Collectively, there are more than 500 truck-driving country songs, all of which more or less originate from the oral tradition of truck folklore. Occupations, of course, have traditionally provided the raw material and inspiration for folk music in the United States (e.g. riverboat, mining, Great Lakes water commerce, logging, cowboy, agricultural field work and others), influenced by regional culture as well.[4] Folk songs adopt, adapt, and incorporate colloquialisms, slang, and occupational terms into verbal snapshots. In truck-driving country, such specialized words and terms as truck rodeo, dog house, twin screw, Georgia overdrive, saddle tanks, jake brake, binder and others borrowed from the lingo of truckers are commonly utilized.[5] CB vocabulary - which is different from truck driver lingo[6] - is used by both truckers and the general public. Some of that vocabulary has evolved into popular culture and subsequently incorporated into truck-driving country (e.g. “hammer down,” “shakey town,” “smokey,” and “pedal to the metal”).[7]

Legacy[edit]

There has been a certain mystique attached to truck driving and truck drivers, especially those engaged in long distance driving.[8] It is yet to be determined if the enduring image of the truck driver will achieve true folk hero status, even given the past popularity of truck-driving country. The post-CB song era perception of "truck drivin' country" music was that it was a passing fad. At times, the trucker also has been stereotyped as a "sexist, pill-poppin’, burly, pinball playin’, smokey dodgin’, philandering, truck driving son-of-a-gun," hardly a flattering or positive image. Not surprisingly, many recording artists have not wanted to be associated with truck-driving country because of such negativity, and major recording labels have considered truck-driving country a novelty of little or lasting commercial value.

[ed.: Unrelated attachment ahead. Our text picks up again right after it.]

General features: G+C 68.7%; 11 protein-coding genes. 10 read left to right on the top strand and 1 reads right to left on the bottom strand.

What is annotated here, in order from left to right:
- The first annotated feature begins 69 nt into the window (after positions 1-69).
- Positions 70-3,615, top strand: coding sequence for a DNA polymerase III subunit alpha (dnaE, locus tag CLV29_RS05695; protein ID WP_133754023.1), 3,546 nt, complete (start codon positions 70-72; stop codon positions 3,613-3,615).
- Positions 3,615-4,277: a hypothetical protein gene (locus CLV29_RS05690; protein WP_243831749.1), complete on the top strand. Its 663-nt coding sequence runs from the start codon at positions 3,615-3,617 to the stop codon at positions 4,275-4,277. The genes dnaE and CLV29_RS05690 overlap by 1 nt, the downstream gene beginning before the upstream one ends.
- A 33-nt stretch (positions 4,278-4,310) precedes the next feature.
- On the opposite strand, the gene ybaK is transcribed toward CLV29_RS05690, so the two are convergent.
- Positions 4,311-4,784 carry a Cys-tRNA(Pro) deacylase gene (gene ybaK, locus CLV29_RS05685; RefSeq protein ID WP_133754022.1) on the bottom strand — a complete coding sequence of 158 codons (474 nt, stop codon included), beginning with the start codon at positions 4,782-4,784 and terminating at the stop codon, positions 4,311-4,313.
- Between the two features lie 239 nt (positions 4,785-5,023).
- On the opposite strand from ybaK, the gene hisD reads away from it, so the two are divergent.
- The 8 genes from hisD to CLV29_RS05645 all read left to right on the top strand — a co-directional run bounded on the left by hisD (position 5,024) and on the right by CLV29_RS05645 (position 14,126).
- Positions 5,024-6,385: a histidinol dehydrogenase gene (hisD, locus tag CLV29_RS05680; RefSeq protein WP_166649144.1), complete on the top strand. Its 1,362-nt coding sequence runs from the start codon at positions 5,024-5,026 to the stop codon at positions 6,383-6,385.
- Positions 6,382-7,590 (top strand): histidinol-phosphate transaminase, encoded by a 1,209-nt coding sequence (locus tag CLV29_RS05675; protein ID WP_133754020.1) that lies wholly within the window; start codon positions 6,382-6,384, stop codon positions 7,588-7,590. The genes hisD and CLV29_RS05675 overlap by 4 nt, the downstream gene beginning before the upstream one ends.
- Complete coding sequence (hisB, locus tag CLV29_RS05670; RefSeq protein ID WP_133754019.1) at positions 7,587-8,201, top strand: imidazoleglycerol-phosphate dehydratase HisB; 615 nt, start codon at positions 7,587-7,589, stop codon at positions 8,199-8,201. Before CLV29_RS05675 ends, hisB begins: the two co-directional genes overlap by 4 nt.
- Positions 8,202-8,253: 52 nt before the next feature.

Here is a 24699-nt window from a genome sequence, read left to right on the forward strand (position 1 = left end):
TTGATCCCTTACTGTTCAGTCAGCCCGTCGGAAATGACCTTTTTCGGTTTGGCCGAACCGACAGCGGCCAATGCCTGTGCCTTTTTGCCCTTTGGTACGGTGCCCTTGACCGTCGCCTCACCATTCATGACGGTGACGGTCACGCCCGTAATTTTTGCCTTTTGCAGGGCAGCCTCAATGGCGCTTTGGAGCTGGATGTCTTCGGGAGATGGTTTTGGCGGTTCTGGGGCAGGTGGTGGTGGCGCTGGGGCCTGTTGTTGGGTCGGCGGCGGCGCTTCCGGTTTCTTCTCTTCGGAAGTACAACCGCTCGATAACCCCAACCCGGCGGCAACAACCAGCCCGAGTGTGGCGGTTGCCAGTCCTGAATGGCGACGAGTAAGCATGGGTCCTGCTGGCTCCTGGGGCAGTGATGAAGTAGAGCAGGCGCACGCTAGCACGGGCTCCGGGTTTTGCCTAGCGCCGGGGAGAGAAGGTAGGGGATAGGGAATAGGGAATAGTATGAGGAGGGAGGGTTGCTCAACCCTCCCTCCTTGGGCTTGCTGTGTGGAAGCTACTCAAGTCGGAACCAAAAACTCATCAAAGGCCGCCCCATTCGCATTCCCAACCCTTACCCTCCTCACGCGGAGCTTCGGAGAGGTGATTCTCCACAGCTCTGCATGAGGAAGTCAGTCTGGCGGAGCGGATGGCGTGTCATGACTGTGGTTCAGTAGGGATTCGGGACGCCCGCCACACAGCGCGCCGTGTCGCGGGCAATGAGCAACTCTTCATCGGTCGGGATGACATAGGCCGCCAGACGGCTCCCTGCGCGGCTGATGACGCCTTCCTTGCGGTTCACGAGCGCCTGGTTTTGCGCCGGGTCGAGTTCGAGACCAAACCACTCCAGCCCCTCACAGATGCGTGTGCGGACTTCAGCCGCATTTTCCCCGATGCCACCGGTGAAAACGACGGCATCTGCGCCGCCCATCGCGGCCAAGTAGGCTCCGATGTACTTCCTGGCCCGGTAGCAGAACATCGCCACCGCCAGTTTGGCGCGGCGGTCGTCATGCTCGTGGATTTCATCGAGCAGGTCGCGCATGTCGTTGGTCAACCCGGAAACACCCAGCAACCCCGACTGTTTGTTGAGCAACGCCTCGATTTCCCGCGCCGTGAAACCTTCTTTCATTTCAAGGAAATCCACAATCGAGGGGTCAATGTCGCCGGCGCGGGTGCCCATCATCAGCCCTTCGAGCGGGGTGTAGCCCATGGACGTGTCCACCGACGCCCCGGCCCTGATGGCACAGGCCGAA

Technological development[edit]